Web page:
Hi Maggie and Michelle, thank you for this update.
I see that 4 people noted similarity to the WTO logo in the first
round of voting. Another noted that while he liked the logo, it should
be modified to be significantly different in the second round... but
that did not happen. (none of the variants were selected)
We should probably have an explicit step in selection that reflects on
similarities to other logos, and the likelihood that this would be a
problem. And it would be nice to get a heads-up on the wiki when
these sorts of takedown notices are received, whether or not we choose
to fight them.
> There are also at least a few Wikivoyagers who are concerned that the
> active participants of Wikivoyage weren't properly enfranchised during the
> last logo contest.
Yes, and they were considering revisiting the logo selection anyway
now that the site has gotten underway.
Every logo contest to date has been somewhat ad-hoc; this one will be
also -- hopefully managed by the Wikivoyagers. It's a fine idea to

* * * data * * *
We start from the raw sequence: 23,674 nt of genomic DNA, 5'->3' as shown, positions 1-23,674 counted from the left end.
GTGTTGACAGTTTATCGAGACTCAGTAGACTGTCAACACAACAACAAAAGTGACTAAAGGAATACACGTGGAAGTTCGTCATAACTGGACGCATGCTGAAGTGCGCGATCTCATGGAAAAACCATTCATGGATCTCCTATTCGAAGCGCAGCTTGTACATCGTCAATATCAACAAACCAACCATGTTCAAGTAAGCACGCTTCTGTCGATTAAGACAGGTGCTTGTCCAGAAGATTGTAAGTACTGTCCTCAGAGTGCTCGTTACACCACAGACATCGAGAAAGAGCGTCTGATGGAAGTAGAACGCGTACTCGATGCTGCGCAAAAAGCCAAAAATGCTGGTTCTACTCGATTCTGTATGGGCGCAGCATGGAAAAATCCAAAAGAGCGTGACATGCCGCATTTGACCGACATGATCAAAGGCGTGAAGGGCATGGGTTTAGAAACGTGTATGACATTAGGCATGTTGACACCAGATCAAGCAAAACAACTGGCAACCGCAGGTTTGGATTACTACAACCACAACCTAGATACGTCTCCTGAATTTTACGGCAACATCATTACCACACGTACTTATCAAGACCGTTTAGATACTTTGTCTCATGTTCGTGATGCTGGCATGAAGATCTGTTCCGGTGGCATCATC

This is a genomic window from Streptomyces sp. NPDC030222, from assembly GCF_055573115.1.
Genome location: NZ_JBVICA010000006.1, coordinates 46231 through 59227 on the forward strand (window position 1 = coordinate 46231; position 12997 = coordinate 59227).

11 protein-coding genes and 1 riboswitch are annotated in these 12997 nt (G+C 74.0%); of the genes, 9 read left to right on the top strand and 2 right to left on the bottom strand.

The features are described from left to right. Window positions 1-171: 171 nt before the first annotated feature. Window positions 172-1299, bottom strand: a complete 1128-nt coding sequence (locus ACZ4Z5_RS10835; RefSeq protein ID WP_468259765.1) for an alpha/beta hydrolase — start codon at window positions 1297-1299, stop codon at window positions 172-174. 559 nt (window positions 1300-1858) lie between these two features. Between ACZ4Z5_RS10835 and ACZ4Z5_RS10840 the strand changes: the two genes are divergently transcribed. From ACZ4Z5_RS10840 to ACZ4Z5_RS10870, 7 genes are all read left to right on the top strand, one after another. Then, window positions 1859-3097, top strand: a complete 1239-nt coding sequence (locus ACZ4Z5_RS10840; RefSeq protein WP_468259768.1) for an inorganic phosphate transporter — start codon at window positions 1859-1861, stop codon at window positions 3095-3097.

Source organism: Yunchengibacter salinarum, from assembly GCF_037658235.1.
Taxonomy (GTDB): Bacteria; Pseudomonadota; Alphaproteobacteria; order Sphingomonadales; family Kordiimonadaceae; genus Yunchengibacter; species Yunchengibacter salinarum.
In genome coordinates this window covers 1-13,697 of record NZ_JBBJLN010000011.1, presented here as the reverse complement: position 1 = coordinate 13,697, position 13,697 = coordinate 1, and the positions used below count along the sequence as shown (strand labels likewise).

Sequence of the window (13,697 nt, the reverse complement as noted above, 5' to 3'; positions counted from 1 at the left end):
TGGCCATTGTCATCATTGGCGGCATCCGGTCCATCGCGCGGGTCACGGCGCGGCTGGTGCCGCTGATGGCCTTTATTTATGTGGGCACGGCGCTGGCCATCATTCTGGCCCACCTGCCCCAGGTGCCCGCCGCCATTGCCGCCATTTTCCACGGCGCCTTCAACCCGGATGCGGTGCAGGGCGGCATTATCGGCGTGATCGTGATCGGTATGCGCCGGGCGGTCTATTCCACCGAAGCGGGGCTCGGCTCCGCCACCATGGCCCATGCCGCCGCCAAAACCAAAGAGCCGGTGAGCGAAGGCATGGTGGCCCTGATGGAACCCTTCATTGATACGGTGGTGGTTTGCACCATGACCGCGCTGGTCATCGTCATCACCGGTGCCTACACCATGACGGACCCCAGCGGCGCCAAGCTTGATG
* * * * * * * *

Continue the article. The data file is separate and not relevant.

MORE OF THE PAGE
RfC a standard process that can be used for future contests, but that
can be done in parallel to any current logo selection (as I commented
Craig Franklin writes:
More seriously though, while I suppose the WMF might
eventually victorious in court on this sort of issue, the expense would be
enormous and the legal team's time is much better spent on things other
than fighting battles over non-core principles with international
organisations. I also suspect that the WTO has a fair bit more cash to
splash around on fancy lawyers to fight this than we do.
Yes on all counts. I was involved in a similar process at One Laptop
per Child - we did fight, since it was about a core logo, but it took
two years to resolve completely and was a real pain.
Samuel Klein @metasj w:user:sj +1 617 529 4266